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Rescuing girls

Taken from The Tesseract. By Alex Garland.

Imagine an atom of hydrogen, Cente. The most basic atom: a nucleus with a single electron revolving around it. Then imagine that you have enlarged the nucleus by five million million, bringing it up to about the size of a one-peso coin. To scale, the electron would now be nearly one kilometer away.

A kilometer between nucleus and electron, he the nucleus wap the size of a one-peso coin. In am atom, almost nothing to see, even if you could see it.
Mainly a void. So much room to move around.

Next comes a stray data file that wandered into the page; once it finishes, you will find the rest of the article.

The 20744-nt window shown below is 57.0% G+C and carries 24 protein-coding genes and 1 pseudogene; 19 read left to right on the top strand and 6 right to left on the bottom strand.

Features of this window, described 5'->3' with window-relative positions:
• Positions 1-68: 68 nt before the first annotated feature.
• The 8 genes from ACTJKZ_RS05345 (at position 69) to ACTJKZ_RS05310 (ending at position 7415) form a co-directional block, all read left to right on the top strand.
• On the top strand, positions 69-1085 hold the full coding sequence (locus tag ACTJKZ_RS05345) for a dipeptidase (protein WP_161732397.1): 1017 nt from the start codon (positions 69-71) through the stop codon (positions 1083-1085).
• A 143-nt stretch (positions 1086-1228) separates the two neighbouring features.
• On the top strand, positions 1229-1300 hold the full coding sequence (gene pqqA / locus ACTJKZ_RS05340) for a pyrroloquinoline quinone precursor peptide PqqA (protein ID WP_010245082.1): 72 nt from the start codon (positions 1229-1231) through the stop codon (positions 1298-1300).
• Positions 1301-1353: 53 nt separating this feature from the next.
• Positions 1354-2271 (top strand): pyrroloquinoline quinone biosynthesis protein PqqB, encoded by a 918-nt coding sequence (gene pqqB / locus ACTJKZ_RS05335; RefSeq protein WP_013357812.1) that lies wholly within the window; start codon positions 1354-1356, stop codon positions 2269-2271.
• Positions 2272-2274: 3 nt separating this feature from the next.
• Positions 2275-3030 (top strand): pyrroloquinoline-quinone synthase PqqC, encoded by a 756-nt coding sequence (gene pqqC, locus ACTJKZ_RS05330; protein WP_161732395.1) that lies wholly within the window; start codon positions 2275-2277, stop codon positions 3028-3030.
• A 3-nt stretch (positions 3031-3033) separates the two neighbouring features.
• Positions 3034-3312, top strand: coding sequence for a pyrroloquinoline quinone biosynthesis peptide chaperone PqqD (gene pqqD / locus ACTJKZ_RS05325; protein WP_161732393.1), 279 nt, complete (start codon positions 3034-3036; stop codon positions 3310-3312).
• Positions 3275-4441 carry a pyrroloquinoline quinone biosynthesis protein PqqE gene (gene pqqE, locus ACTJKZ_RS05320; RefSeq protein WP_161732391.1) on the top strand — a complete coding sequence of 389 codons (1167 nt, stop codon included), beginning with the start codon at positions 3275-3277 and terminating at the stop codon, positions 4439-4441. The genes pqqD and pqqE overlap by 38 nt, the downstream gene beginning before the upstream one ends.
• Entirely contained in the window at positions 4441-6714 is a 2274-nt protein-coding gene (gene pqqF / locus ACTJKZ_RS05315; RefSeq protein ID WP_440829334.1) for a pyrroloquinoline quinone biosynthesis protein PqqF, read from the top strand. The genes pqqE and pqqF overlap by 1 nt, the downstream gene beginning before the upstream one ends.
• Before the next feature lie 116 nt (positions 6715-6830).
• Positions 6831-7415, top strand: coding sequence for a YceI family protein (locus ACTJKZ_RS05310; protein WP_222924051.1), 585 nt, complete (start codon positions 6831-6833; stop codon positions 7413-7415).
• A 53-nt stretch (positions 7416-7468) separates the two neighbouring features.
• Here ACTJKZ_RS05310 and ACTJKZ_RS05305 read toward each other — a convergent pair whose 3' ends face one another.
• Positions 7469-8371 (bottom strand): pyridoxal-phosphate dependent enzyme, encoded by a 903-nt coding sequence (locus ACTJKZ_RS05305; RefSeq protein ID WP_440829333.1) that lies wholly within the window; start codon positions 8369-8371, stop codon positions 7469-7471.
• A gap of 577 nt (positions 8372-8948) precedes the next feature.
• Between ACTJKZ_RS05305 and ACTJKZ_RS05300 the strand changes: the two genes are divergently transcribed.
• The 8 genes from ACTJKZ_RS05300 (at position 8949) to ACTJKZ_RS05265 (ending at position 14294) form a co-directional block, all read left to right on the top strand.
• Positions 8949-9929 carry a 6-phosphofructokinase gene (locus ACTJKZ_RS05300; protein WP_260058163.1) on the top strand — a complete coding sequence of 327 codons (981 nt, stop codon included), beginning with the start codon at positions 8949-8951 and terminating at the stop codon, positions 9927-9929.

So much room that if you fired a neutrino into a light year thick block of lead, there´d be even odds that the neutrino would collide with nothing and pop out the other side.

Good odds of survival, if you are a light year thick block of lead, trying to blow your brains out with a neutrino gun.
Good odds of survival too, if you are a suicidal neutrino, jumping off the thirteenth floor of Legaspi towers. You´d hit the pavement and pass straight through it. Pass through the pavement, earth, rock layers, the whole planet, and keep right on going.
Good odds of suicide survival for the unthinkably big and the unthinkably small.
You might hope that the same would be true for a girl jumping off the thirteenth floor of Legaspi towers. With all that space, with all that void and room to move around, you might hope that the girl´s atoms and the atoms of the pavement might conspire to let her safely through.
It seems resonable enough.

But it turns out that, for the thinkable, the odds are bad.

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